vSphere 4 – The Next Great Thing

It’s official. There’s about a zillion blog postings and news articles coming out about the next generation of ESX.

In watching the press conference yesterday the one thing that really hit me is that this is the next game changer. Cloud computing has been stuck for years in lock-in approaches. Amazon EC2, Google App Engine, Microsoft Azure are development environments that you really need to develop to for your apps to work. The designs and setup have to be extremely customized to function. This is the main reason cloud computing hasn’t taken off full scale. No cross vendor solutions. No ability to take my application out of the box deploy to the cloud system and it just works. No way for me to honestly develop in house and then move it easily to the cloud.

vSphere 4 (or Cloud Infrastructure) is the first Cloud Computing solution that I have seen that doesn’t lock you into a specific vendor. I can run Microsoft Azure on top of vSphere 4 (woah!). It can run on my infrastructure of commodity parts (yeah.. that white box I have can be a cloud computing solution). I can set it up, test it, run it in my basement, then deploy it up to a cloud provider with more bang and power than I have.  I can develop on linux, suse, freebsd, windows, or solaris and have the whole thing packaged up as a deliverable tool. No middleman. This is a powerful concept. This is the game changer.

The reason Microsoft OSes took off in the early ’90s is they were simply the easiest and most accessible development environment out there.  Today Linux/Java/Web is taking most of that development energy by storm.  It costs me nothing to develop solutions on those products.   If I can setup a development environment of my own without having to pay some thousands of dollars just to get started with the tools, I can make the next facebook/twitter/ebay.  I don’t have to be a corporation to develop a solution.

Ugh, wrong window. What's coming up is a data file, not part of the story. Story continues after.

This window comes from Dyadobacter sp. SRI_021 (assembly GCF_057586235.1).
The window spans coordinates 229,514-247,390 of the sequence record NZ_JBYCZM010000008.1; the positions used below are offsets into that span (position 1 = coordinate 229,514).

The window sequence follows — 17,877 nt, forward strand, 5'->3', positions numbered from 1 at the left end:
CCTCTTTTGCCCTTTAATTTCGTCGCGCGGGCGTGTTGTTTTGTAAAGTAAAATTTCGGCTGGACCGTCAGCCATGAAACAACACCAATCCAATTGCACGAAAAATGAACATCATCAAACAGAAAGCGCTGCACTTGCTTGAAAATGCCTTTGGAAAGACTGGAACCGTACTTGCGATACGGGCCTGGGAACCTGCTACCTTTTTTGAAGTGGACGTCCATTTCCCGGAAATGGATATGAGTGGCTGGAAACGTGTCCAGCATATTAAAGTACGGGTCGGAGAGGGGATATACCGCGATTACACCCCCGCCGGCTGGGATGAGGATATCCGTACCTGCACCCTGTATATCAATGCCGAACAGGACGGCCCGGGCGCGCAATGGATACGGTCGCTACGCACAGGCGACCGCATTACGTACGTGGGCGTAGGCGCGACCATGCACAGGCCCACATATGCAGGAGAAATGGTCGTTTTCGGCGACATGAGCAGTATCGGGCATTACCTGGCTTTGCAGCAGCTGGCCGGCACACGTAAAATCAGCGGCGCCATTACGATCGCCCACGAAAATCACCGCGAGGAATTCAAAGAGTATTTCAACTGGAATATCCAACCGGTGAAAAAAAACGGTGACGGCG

VMware gets that and Paul Maritz was a key component of that understanding at Microsoft. Welcome to the next great thing.

Mass DDoS attacks against DNS Registrars

Good friend of mine calls me and hollers on 1 Apr that his websites aren’t working.  I look and find out that the DNS servers at register.com aren’t responding.   After a call to Register.com they say “not our issue and is something happening to the net”.

Guess it is their issue.

My friend can’t wait for this to end to move his stuff to a different Registrar.

Sad Sad days..

Sun to be bought by IBM for $7 billion. SGI bought by Rackable for $25 million.

The SGI purchase I can understand as Rackable wants to be a one stop shop for their customers.  SGI has been on a downward spiral for years.   Who needs to buy a super expensive custom OS/Hardware to do graphics processing or HPC when I can get commodity hardware and do just as well if not better?

The Sun purchase doesn’t make much sense to me.   IBM has no need/want for a new OS and it sure can’t be for the sales force/contacts that Sun has.   I can think two things that it “might” want.   One is to expand their server hardware line to AMD though why?   IBM is well known for their “better than Intel” line of Intel x86 chips and Sun is of the same quality generation in AMD terms.   The other thing I can think of is that IBM wants to take full control of the Java Stack.  They have a heavy investment in WebSphere and is one of their more profitable product lines so why not take control all the way down if you can?